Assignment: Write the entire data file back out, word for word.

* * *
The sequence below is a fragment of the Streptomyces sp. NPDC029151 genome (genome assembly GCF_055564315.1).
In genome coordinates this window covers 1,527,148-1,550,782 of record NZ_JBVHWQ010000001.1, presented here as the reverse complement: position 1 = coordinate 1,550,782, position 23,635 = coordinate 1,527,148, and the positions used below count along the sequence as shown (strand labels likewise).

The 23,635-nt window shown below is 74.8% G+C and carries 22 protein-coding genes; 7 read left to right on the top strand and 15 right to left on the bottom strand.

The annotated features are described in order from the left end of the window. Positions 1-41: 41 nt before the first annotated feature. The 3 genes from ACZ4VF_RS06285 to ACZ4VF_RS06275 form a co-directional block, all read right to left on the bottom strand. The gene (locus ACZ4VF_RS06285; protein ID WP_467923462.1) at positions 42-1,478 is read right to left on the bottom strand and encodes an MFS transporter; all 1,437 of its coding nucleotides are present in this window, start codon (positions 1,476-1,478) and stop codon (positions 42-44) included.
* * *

The sequence below is a fragment of the Streptomyces sp. NPDC029151 genome (genome assembly GCF_055564315.1).
In genome coordinates this window covers 1,527,148-1,550,782 of record NZ_JBVHWQ010000001.1, presented here as the reverse complement: position 1 = coordinate 1,550,782, position 23,635 = coordinate 1,527,148, and the positions used below count along the sequence as shown (strand labels likewise).

The 23,635-nt window shown below is 74.8% G+C and carries 22 protein-coding genes; 7 read left to right on the top strand and 15 right to left on the bottom strand.

The annotated features are described in order from the left end of the window. Positions 1-41: 41 nt before the first annotated feature. The 3 genes from ACZ4VF_RS06285 to ACZ4VF_RS06275 form a co-directional block, all read right to left on the bottom strand. The gene (locus ACZ4VF_RS06285; protein ID WP_467923462.1) at positions 42-1,478 is read right to left on the bottom strand and encodes an MFS transporter; all 1,437 of its coding nucleotides are present in this window, start codon (positions 1,476-1,478) and stop codon (positions 42-44) included.